This East African nation is known for stability. But drought and rising prices are fueling insecurity.
It was the day of the week when things start to go wrong in Africa. It is Friday, the day after the weekend. It is the day when the rains stop and everyone goes back to work. The rains bring a steady stream of water to a country that sits on the banks of the Congo River and has been without it for 18 years.
But it will remain dry for another 13 months. Until January.
The water problem is threatening to drive the Horn of Africa, or Djibouti, into a water crisis that, once again, could see as many as 200,000 people displaced from their homes.
The effects of the prolonged drought in Djibouti have been dramatic.
Rising food prices have sent food shortages around the Horn of Africa to historic highs. The price of corn stood at over $2.50 a bushel in March, the highest in more than a half-century, according to the United Nations World Food Programme.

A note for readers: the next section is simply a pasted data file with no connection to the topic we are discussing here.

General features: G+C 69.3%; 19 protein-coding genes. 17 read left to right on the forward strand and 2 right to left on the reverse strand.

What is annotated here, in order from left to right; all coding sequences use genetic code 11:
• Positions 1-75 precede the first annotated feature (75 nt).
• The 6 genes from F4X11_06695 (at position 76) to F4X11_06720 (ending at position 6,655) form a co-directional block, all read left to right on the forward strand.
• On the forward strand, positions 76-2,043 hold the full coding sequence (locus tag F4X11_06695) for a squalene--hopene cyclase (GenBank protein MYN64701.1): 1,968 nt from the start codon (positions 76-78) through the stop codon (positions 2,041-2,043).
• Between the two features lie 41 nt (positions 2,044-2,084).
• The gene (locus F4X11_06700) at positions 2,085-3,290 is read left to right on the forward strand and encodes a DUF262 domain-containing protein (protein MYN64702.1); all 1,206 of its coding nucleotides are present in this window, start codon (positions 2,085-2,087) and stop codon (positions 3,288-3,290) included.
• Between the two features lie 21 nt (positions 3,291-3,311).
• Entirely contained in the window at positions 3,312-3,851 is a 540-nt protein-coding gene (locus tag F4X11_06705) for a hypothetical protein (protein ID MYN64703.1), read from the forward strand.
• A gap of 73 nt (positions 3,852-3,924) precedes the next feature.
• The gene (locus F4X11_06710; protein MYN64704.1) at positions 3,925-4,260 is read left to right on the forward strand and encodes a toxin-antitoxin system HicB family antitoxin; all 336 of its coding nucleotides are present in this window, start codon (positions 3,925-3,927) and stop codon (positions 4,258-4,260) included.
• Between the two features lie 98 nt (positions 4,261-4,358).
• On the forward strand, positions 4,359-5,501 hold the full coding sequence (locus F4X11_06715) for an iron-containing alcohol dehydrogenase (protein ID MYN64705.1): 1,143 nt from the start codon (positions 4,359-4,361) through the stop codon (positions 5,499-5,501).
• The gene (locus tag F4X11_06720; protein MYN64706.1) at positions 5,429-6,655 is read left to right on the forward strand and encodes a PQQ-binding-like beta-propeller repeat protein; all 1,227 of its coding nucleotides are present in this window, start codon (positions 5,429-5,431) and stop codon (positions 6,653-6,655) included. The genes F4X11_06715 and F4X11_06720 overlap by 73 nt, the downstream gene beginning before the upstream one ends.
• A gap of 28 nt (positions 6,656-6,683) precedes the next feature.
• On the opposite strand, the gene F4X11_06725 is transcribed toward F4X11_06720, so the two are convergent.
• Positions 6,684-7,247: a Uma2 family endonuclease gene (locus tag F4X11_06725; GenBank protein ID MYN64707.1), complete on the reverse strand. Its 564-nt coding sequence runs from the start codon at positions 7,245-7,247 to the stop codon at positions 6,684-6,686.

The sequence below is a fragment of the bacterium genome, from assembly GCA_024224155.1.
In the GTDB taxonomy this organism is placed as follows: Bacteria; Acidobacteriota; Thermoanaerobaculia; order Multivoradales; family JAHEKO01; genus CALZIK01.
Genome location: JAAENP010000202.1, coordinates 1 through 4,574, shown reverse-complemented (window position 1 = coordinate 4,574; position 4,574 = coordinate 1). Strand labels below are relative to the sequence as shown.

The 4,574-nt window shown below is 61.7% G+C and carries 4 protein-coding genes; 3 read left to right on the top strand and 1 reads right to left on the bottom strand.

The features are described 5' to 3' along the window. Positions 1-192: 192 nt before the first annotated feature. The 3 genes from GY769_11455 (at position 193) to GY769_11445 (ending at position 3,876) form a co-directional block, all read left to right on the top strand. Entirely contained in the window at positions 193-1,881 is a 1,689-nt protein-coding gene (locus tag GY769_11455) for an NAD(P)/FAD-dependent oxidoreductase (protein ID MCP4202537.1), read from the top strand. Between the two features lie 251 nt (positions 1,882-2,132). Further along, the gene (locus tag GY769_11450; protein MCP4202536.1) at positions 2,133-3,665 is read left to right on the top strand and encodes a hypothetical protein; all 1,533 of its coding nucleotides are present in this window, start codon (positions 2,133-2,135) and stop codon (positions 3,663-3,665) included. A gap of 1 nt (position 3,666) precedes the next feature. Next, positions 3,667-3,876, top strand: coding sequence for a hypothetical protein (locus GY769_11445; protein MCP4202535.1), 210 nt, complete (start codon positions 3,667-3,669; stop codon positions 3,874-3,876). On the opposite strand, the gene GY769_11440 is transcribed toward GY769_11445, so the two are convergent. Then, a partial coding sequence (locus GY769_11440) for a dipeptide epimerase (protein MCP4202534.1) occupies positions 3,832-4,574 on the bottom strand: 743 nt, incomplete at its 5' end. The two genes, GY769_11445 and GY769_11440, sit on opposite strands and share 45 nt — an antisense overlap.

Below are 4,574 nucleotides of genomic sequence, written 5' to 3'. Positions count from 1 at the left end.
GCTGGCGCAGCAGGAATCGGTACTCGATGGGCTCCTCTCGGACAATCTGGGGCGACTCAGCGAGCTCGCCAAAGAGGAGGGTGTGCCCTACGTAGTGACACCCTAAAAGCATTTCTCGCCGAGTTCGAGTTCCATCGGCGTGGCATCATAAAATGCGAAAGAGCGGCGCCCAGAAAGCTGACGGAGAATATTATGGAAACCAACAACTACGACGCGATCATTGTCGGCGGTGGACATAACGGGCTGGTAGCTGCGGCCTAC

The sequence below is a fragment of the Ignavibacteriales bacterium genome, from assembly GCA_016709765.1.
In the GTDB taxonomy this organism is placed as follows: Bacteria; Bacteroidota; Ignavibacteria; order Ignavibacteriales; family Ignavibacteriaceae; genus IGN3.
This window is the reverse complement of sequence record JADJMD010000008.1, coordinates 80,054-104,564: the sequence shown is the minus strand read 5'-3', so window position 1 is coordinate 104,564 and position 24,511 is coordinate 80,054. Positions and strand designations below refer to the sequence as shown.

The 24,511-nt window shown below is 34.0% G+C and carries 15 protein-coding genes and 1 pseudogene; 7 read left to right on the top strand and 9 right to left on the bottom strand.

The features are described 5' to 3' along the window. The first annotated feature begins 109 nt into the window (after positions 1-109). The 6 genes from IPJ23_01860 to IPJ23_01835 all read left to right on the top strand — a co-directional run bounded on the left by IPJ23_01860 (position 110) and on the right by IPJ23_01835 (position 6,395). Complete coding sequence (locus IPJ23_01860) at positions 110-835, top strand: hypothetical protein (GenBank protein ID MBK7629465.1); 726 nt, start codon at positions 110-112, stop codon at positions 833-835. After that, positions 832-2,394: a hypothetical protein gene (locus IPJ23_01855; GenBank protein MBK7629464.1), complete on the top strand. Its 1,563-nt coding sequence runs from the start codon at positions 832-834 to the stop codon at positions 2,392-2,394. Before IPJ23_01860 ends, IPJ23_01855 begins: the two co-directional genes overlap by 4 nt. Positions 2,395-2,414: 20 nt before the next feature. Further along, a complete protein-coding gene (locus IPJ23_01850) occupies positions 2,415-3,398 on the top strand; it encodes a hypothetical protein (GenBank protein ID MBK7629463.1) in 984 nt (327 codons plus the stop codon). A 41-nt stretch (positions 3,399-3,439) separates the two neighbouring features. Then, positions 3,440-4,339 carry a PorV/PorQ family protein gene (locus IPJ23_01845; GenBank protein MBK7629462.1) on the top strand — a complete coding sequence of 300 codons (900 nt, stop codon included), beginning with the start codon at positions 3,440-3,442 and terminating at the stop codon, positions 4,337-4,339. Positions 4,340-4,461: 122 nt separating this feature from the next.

The drought has even put an end to many of the country’s tourist opportunities.
Last May, officials were optimistic about the country’s future. They estimated Djibouti as a viable tourist destination in the second half of 2015. The government had plans to increase the number of tourists visiting the nation to 1 million from 800,000.
The nation is now in its deepest crisis in almost 30 years. The drought has forced almost 30,000 people to flee their homes in Djibouti, according to the World Food Programme. And many more displaced people live in camps.
“Djibouti is definitely at a crossroads now,” said Peter O’Brien, head of the U.N. Food and Agriculture Organization in the Horn of Africa. “What happens next can determine whether it can actually be a tourist destination.”
Miles away in the Kenyan